However, now is the chance to sidle up to the newly engaged royal—or at least a faux version of him.
Best Seat in the House: sidle up to the glossy bar in the Lobby; reserve a table near the fireplace in the Punch Room.
He resisted the lures of the buckle bunnies who linger late in a rodeo arena, looking to sidle up against the winners.
I sidle up to sisters Lane and Samantha Mowbray, who work in a barbershop, to ask what they are hoping to see.
Look in my face while I snuff the sidle of evening, Talk honestly, for no one else hears you, and I stay only a minute longer.
I was annoyed therefore to see the other end of Elizabeth travel round the doorway and sidle into the room.
"You'll admit it is a tradition," said Saulisbury, glad of a chance to sidle away.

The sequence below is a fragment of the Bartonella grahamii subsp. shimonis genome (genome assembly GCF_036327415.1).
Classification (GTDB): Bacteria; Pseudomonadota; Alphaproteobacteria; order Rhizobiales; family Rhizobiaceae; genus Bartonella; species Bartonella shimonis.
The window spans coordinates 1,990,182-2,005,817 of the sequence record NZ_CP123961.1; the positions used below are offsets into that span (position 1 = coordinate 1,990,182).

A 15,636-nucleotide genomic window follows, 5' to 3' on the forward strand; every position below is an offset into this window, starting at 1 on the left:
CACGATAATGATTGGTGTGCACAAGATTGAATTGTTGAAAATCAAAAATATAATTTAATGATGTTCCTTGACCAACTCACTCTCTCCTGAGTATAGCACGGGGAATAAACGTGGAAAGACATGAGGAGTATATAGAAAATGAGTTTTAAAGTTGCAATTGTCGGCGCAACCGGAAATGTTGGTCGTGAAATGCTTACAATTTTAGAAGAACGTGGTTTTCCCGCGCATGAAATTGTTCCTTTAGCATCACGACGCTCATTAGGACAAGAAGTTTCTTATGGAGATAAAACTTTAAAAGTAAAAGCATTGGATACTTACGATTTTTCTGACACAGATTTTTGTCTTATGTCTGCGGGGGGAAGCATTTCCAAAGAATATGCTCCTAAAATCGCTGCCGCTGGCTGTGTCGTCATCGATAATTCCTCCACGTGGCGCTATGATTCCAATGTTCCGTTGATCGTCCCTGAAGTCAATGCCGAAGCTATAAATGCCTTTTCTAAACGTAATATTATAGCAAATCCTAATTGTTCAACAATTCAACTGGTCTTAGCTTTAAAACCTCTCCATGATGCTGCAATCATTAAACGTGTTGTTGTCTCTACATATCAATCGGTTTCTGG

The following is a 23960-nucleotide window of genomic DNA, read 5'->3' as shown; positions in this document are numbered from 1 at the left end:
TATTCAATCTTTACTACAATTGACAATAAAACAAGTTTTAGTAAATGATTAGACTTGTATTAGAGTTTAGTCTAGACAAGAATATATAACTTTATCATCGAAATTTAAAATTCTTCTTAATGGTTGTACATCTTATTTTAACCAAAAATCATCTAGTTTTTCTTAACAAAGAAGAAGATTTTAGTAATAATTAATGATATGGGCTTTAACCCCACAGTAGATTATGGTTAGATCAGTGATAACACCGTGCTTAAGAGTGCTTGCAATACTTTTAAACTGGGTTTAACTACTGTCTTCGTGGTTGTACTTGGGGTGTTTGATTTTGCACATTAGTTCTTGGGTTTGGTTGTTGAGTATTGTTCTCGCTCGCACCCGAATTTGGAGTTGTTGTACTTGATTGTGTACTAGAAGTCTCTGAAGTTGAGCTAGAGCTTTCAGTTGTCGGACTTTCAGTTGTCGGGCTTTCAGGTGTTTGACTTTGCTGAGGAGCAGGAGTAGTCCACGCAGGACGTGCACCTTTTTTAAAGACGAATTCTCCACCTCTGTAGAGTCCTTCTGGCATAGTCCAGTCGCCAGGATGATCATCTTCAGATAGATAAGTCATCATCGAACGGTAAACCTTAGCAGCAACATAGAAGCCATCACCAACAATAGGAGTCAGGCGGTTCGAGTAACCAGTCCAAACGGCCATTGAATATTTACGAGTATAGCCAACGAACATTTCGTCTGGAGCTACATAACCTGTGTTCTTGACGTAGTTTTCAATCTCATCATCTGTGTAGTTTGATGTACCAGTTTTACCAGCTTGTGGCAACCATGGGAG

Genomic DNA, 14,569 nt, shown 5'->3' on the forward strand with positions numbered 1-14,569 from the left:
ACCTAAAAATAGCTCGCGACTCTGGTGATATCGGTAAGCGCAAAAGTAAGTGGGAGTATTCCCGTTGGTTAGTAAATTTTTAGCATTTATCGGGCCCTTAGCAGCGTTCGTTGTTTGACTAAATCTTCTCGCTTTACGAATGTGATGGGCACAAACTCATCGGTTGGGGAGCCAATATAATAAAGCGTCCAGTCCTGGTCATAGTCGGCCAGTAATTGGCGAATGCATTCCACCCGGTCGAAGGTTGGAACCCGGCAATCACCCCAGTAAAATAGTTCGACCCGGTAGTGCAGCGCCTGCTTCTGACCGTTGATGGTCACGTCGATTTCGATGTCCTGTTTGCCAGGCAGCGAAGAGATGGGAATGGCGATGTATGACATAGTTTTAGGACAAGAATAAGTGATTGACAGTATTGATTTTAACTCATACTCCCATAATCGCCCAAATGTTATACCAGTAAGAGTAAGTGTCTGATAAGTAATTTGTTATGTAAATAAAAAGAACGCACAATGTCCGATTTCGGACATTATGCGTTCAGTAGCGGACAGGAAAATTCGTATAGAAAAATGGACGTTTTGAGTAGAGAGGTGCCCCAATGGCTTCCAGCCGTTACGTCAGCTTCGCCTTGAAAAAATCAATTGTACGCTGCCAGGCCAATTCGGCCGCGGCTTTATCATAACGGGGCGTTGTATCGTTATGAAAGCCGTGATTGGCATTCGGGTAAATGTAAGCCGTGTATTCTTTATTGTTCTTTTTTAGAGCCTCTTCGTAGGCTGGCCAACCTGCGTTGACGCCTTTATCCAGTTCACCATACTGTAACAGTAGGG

The track lay smooth before them, and the horses began to sidle and dance directly their hoofs touched it.
In the midst of her satisfaction she continued to sidle, and at last the cause was disclosed.
He did not so much "go over to Rome" as sidle away from the Church of England.
"to move or go sideways," 1690s, back-formation from obsolete Middle English sidlyng (adv.) "obliquely, sideways; aslant; laterally" (early 14c., perhaps in Old English), from side (n.) + adverbial suffix -ling; altered on analogy of verbs ending in -le. Related: Sidled; sidling. Old English had sidlingweg (n.) "sidelong-way, oblique road."